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Boston City Council

From Wikipedia, the free encyclopedia

Boston City Council
03-30-07-BostonCityHall.jpg
City Council chambers are in Boston City Hall
Members13 (9 district, 4 at-large)
Term2 years
PresidentKim Janey (2020–present)
Election years1983 1985 1987 1989 1991 1993 1995 1997 1999 2001 2003 2005 2007 2009 2011 2013 2015 2017 2019

The Boston City Council is the legislative branch of government for the city of Boston, Massachusetts. It is made up of 13 members: 9 district representatives and 4 at-large members. Councillors are elected to two-year terms and there is no limit on the number of terms an individual can serve. Boston uses a strong-mayor form of government in which the city council acts as a check against the power of the executive branch, the mayor. The Council is responsible for approving the city budget; monitoring, creating, and abolishing city agencies; making land use decisions; and approving, amending, or rejecting other legislative proposals.

The leader of the City Council is the president and is elected each year by the Council. A majority vote (7–6) is necessary to elect a councillor to president. When the Mayor of Boston travels out of state or is removed from office, the City Council president serves as acting mayor. The president leads Council meetings and appoints councillors to committees.

Districts and current council

Electoral map of the Boston City Council, 2012
Electoral map of the Boston City Council, 2012
Partisanship of Boston City Council, officially nonpartisan
Partisanship of Boston City Council, officially nonpartisan
District[1][2] Area[3] Councillor[4] In office since
District 1 Charlestown, East Boston, North End Lydia Edwards 2018 (January)
District 2 Downtown, South Boston, South End Edward M. Flynn 2018 (January)
District 3 Dorchester Frank Baker 2012 (January)
District 4 Mattapan, Dorchester, Roslindale, Jamaica Plain Andrea Campbell 2016 (January)
District 5 Hyde Park, Roslindale Ricardo Arroyo 2020 (January)
District 6 Jamaica Plain, West Roxbury Matt O'Malley 2010 (November)
District 7 Roxbury Kim Janey, President 2018 (January)
District 8 Back Bay, Beacon Hill, Fenway–Kenmore, Mission Hill, West End Priscilla Kenzie Bok 2020 (January)
District 9 Allston, Brighton Liz Breadon 2020 (January)
  (At-large) Michael F. Flaherty 2014 (January)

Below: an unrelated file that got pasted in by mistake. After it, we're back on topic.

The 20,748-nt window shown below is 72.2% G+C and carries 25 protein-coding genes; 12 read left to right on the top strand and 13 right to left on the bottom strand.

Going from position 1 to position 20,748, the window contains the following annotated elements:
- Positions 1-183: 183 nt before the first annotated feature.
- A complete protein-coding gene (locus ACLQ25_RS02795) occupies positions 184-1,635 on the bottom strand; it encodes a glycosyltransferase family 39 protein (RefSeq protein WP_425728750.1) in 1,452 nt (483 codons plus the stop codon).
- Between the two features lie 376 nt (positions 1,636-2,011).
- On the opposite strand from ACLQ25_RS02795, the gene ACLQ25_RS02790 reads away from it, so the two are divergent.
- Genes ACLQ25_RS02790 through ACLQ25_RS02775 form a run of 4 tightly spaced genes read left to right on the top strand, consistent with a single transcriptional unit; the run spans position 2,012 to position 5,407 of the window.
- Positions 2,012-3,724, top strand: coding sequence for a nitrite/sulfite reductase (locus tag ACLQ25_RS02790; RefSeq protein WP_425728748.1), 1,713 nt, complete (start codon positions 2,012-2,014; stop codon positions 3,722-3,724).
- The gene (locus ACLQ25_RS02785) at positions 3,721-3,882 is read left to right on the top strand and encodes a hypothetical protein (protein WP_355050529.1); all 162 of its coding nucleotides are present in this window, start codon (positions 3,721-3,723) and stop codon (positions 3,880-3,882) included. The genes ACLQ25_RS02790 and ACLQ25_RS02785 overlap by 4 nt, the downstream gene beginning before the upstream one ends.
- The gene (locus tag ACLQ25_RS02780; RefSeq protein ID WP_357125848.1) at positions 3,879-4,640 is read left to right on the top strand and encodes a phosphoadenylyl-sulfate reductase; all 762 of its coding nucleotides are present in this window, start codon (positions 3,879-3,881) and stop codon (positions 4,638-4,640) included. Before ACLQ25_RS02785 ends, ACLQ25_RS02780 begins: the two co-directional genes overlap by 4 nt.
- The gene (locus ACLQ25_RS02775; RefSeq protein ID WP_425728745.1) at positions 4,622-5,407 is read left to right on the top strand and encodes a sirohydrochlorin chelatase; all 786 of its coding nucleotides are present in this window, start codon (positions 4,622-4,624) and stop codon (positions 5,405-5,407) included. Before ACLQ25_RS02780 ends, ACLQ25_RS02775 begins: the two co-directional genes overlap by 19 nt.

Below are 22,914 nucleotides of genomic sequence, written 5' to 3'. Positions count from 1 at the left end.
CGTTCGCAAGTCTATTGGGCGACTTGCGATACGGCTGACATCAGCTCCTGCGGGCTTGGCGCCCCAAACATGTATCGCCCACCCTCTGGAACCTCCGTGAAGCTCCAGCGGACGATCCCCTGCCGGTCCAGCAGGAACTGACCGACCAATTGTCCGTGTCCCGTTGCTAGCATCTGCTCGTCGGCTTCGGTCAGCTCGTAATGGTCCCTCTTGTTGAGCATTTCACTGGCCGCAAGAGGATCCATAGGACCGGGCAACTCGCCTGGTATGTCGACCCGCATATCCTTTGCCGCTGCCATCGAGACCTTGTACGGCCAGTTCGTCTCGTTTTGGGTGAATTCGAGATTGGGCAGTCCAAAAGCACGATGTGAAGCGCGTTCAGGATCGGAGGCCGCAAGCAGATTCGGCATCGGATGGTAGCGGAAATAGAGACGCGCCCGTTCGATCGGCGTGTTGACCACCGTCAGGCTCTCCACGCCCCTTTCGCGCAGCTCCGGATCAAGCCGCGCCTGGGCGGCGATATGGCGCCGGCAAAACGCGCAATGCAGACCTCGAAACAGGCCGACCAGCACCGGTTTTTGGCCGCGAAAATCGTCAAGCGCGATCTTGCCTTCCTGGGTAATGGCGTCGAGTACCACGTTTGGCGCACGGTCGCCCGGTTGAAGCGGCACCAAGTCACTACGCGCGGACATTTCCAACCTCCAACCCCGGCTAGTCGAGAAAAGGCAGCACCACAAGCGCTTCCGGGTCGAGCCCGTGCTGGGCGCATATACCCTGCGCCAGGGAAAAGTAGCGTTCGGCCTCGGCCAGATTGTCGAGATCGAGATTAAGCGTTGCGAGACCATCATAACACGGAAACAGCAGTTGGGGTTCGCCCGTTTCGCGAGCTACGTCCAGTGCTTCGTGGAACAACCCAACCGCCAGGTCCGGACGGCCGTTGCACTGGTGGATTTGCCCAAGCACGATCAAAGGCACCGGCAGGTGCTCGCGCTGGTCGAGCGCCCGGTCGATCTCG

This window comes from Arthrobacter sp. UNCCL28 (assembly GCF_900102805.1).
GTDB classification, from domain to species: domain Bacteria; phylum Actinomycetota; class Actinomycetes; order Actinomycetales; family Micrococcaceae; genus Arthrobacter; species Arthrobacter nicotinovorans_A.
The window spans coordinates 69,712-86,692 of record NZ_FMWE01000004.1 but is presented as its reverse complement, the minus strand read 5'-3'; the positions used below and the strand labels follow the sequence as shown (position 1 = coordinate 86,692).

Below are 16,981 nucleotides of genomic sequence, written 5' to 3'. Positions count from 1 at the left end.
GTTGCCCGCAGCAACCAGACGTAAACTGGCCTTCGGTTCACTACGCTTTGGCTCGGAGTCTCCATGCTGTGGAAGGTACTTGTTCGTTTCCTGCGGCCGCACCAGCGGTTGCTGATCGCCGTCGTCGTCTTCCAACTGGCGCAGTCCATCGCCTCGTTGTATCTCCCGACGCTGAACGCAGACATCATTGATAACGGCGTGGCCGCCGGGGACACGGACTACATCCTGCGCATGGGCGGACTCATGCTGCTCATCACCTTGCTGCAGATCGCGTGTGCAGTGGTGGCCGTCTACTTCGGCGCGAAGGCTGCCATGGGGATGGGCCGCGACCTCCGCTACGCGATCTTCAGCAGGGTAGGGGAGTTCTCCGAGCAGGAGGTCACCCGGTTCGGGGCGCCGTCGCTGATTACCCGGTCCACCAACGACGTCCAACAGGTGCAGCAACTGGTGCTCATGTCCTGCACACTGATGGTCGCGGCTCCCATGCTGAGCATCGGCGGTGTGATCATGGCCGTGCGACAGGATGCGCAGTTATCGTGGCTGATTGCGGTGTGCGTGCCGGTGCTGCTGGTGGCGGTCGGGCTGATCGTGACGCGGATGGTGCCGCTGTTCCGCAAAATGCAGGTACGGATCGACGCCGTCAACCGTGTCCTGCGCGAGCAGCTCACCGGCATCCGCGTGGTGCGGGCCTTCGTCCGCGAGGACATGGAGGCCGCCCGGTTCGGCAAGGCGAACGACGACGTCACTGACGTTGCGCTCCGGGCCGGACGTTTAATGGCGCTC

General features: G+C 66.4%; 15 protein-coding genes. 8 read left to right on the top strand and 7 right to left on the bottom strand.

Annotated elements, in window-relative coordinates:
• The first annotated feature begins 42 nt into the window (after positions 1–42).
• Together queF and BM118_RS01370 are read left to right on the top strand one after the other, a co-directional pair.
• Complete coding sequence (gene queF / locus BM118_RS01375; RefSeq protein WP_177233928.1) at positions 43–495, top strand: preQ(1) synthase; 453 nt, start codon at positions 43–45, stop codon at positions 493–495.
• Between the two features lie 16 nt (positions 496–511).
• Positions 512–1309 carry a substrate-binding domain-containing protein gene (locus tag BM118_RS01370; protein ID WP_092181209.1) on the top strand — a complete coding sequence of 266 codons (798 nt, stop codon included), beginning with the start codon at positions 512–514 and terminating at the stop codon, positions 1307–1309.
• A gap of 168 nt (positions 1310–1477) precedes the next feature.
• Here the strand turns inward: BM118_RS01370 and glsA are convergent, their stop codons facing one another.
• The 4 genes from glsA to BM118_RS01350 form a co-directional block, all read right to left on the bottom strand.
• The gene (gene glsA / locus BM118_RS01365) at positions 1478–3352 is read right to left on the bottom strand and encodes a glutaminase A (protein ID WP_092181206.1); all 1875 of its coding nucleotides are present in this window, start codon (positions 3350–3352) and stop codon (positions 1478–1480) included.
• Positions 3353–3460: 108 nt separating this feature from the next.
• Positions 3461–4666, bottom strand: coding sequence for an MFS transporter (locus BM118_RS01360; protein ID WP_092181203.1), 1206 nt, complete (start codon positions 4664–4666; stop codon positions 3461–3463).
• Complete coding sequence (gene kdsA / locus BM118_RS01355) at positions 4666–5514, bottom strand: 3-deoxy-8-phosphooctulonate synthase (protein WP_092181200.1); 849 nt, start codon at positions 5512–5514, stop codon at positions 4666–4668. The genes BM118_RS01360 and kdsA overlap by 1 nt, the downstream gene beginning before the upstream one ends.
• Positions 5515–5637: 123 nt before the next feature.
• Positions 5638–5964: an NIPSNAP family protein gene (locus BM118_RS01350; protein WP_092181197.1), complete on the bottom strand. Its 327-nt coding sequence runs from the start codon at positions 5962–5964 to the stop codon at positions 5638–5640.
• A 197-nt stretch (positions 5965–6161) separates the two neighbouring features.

(At-large) Annissa Essaibi George 2016 (January)
  (At-large) Julia Mejia 2020 (January)
  (At-large) Michelle Wu 2014 (January)

By law, Boston municipal elections are nonpartisan in that candidates do not represent a specific political party. However, most city councillors have been members of the Democratic Party. John W. Sears was the first Republican elected to the Boston City Council, in 1980.[5] Chuck Turner, who served during 1999–2010, was a member of the Green-Rainbow Party. Althea Garrison, who served during 2019,[6] has identified as an independent since 2012.

Committees

As of January 2020, the City Council has the following committees:[7]

Standing committees
Special committees
  • Special committee on Charter Reform

Salary

The salary for councillors is half of the mayor's salary. Every four years, the Council votes on whether or not to raise the mayor's salary, thereby also raising its own salaries or not.

In June 2018, the Council voted to increase the salary of the mayor from $199,000 to $207,000, effective after the mayoral election of November 2021 (term starting in January 2022); this increased the salary of councillors to $103,500, effective after the council elections of November 2019 (terms starting in January 2020).[8][9]

City Council salaries since 1980
Year(s) Salary Ref.
1980 $20,000 [10]
1981–1986 $32,500 [11][12]
1987–1994 $45,000 [12][13]
1995–1998 $54,500 [14]
1999–2002 $62,500 [15]
2003–2006 $75,000 [16][17]
2006–2015 $87,500 [18]
2016–2019 $99,500 [18]
2020–present $103,500 [9][19]

History

Prior to 1909, Boston's legislative body consisted of an eight-member Board of Aldermen and a Common Council made up of three representatives from each of the 25 wards in the city. When the Boston city charter was rewritten in 1909, the Board of Aldermen and the Common Council were replaced by a nine-member City Council.[20] All nine councillors were elected at-large for terms lasting two years. The new charter also gave the Mayor the power to veto all acts of the City Council. The first council meeting as a unicameral body occurred on February 7, 1910.[21]